Bertolucci went on to direct his most notorious and controversial film, "Last Tango in Paris" (1972), an erotic drama that depicted an anonymous relationship between an older man (Marlon Brando) and a younger woman (Maria Schneider) which becomes increasingly more sadomasochistic. Though widely hailed as a breakthrough in its frank portrayal of sexual politics, "Last Tango" was considered obscene by many and was banned in multiple parts of the world for several graphic sex scenes, including the infamous "butter scene," where Brando's character uses the popular dairy product to sexually humiliate his partner (Decades later Schneider claimed that she "felt raped" by Brando, who improvised the rough scene with Bertolucci's blessing, while stating her onscreen tears were not the result of good acting.) Despite the calls of pornography and depredation depicted on the screen, Bertolucci's film undoubtedly touched a raw nerve while gaining international acclaim and notoriety. The director also earned an Oscar nomination for Best Director, while leading Brando to deliver what many considered one of the best performances of his illustrious career. But the film was not without its consequences. With his film banned for 11 years in his native Italy, Bertolucci was tried for blasphemy and received a suspended prison sentence while being stripped of his right to vote for five years.
The worldwide attention garnered by "Last Tango" enabled Bertolucci to receive financing for his long-planned Marxian epic, "Novocentro" ("1900") (1976), which featured an international cast and a length of nearly six hours which was cut dramatically for American and British release. Returning to his northern Italian roots, the director charted 45 years of social history and class struggle through the friendship and political enmity of two men (Robert De Niro and Gerard Depardieu) born on different sides of the social fence at the turn of the century. Envisioning the culture of the peasant farmers as an idealized form of Communism, Bertolucci showed their exploitation at the hands of first the aristocracy and later the Fascists, ending with an agrarian revolt that seems to promise a socialist utopia, though the revolution they celebrate is already doomed. Despite mixed reviews and a woeful box office, Bertolucci was still able to acquire backing for "La Luna" ("Luna") (1979), swinging back to Freudian concerns for its graphic portrayal of incest between mother (Jill Clayburgh) and son (Matthew Berry). But following that film's critical and commercial failure, financing for any future movies dried up, leading to difficulties releasing his psychological drama "The Tragedy of a Ridiculous Man" (1981).
Having hit rock bottom, Bertolucci went into seclusion and stayed away from making movies for four years. Unhappy with the state of filmmaking in Italy and unable to get arrested in Hollywood, he looked to the East and was somehow miraculously able to mount an expensive, ambitious epic masterpiece, "The Last Emperor" (1987), which depicted the true story of Aisin-Gioro Pu Yi (John Lone, among other child actors), the last ruler of imperial China. Winner of nine Academy Awards, including Best Director and Best Picture, the film follows the shifting fortunes of Pu Yi, who begins his life as the last emperor of China and ends it as a gardener in post-revolutionary Beijing. Like the deposed Pu Yi, Bertolucci was an exile from his own culture and his passion for the project overcame such logistical nightmares as having the privilege of filming in China, not to mention becoming the first Westerner granted access to shoot in the Forbidden City since the Communists came to power in 1949. Again, the relationship between individual psychology and the political and historical forces that mold it formed the center of the film, linking it to "Before the Revolution," "The Conformist" and "1900," though by this point he had completely dismissed Communism as a failed ideology while losing interest in making political movies.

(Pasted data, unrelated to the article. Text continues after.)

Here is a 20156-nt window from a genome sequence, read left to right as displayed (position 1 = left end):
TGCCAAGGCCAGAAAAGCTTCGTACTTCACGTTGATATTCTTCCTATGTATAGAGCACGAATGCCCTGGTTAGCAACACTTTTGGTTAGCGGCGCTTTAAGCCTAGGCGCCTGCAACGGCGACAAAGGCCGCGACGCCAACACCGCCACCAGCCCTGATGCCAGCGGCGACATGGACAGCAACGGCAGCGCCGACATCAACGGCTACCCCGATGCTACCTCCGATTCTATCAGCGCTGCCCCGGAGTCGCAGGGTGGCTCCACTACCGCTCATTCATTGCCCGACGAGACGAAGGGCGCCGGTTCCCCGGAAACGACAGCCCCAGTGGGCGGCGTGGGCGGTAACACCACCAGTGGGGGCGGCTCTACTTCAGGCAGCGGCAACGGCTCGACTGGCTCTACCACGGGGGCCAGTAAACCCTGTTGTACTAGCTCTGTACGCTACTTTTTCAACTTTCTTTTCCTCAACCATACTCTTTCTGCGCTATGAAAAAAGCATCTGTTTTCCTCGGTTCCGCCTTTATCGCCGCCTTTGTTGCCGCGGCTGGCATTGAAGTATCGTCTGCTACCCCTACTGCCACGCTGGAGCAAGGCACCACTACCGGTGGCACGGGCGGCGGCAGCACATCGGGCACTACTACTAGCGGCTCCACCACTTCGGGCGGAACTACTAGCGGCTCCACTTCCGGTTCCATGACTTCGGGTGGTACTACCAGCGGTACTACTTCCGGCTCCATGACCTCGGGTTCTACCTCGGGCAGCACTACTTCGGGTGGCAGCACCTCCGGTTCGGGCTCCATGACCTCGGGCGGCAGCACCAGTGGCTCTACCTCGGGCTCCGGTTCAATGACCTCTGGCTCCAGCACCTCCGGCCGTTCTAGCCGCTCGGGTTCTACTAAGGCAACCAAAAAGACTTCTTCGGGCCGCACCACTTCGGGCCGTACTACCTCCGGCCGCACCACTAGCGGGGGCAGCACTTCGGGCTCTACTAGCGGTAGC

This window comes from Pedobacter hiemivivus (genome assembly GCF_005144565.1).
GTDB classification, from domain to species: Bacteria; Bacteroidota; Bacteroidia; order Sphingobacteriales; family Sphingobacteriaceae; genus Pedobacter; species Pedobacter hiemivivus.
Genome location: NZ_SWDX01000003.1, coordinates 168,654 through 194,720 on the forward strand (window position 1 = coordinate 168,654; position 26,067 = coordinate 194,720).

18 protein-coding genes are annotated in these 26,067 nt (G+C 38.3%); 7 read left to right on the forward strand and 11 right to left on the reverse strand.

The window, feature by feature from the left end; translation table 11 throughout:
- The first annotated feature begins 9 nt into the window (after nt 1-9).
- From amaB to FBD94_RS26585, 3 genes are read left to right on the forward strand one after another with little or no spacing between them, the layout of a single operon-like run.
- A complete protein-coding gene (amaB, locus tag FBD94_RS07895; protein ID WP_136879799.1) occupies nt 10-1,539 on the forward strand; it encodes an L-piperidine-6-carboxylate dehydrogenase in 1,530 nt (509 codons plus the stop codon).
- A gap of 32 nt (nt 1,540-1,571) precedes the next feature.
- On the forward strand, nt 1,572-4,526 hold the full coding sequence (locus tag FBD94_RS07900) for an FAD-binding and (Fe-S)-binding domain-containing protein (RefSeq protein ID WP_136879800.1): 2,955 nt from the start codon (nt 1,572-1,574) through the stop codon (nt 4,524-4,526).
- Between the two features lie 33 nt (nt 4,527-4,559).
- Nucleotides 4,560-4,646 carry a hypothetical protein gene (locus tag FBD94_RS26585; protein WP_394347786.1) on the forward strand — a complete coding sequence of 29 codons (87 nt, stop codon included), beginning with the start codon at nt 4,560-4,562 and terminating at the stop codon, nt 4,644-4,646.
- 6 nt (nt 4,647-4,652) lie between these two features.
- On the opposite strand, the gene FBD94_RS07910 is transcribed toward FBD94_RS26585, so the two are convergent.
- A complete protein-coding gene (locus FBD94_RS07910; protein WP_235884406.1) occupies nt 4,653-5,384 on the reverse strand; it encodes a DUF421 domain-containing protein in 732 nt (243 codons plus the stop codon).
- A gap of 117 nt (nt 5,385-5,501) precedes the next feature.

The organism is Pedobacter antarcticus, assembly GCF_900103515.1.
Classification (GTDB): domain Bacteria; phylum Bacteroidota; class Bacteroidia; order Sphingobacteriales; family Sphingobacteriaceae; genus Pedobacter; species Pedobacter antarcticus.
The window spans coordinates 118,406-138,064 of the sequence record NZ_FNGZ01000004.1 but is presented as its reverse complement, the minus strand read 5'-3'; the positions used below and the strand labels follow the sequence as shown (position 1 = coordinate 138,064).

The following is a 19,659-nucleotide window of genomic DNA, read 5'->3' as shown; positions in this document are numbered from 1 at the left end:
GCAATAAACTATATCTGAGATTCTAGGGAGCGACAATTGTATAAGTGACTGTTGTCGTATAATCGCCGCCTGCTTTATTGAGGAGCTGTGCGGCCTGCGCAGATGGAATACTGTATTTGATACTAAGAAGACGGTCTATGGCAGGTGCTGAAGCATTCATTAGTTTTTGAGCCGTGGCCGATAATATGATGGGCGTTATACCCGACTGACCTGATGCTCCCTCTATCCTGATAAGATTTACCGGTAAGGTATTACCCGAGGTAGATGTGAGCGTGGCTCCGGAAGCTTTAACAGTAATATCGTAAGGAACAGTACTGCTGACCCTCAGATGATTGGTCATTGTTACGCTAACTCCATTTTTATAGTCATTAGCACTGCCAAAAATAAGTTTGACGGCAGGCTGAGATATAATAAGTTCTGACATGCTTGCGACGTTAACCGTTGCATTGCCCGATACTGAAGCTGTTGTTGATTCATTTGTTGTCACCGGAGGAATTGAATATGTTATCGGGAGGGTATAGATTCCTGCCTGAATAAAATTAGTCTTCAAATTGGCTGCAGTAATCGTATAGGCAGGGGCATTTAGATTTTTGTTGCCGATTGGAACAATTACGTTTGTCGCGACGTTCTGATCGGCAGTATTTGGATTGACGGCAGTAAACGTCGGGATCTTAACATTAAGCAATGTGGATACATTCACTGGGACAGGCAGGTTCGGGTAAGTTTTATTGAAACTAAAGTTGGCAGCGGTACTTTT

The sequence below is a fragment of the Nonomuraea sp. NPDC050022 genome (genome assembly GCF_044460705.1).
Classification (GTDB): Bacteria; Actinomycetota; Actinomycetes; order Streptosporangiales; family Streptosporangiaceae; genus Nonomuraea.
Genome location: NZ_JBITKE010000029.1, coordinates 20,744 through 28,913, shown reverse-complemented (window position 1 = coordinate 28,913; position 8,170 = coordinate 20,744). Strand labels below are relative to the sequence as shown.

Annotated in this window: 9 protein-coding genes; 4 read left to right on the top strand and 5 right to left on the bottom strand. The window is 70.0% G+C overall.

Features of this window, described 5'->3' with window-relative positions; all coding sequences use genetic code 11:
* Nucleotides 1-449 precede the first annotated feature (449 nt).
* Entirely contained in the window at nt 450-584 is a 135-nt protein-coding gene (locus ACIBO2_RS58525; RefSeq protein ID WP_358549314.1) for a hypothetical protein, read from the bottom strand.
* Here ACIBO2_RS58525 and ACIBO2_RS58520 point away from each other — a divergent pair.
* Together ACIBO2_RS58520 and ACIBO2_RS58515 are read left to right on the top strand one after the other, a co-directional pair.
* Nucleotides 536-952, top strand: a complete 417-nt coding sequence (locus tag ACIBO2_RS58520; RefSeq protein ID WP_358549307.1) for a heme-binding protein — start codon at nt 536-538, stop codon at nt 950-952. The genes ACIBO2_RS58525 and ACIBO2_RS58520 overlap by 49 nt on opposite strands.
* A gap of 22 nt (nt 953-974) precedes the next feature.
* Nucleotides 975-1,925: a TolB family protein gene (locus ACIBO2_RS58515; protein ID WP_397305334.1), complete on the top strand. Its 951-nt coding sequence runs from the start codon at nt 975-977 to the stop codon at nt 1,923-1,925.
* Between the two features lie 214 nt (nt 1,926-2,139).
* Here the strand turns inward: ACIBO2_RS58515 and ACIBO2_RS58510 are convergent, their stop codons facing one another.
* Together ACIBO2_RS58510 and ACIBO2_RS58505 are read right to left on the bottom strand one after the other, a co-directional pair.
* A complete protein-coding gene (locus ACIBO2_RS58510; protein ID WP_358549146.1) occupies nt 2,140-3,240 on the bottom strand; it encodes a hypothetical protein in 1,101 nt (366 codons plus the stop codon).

Bertolucci's much-anticipated adaptation of Paul Bowles' cult favorite "The Sheltering Sky" (1990), starring John Malkovich and Debra Winger, proved a critical and financial disappointment, even though he and cinematographer Vittorio Storaro may have done more for desert landscapes than anyone since David Lean. His fascination with epic form undimmed, he reteamed with Jeremy Thomas, the producer of "The Last Emperor" and "The Sheltering Sky," to complete what he called his Eastern trilogy with "Little Buddha" (1994). The visually stunning production, which owed much to Storaro and the designs of Oscar-winner James Acheson, focused on two stories: the modern-day search for the reincarnation of Buddha and the ancient tale drawn from the life of Prince Siddhartha (Keanu Reeves). Operatic in execution, the film failed in its attempt to synthesize a script which functioned meaningfully for both children and adults, as intended by the director. Despite the lush look of the canvas, there was a hollowness to these pictures as the director seemed to be losing his way amidst wild spectacle.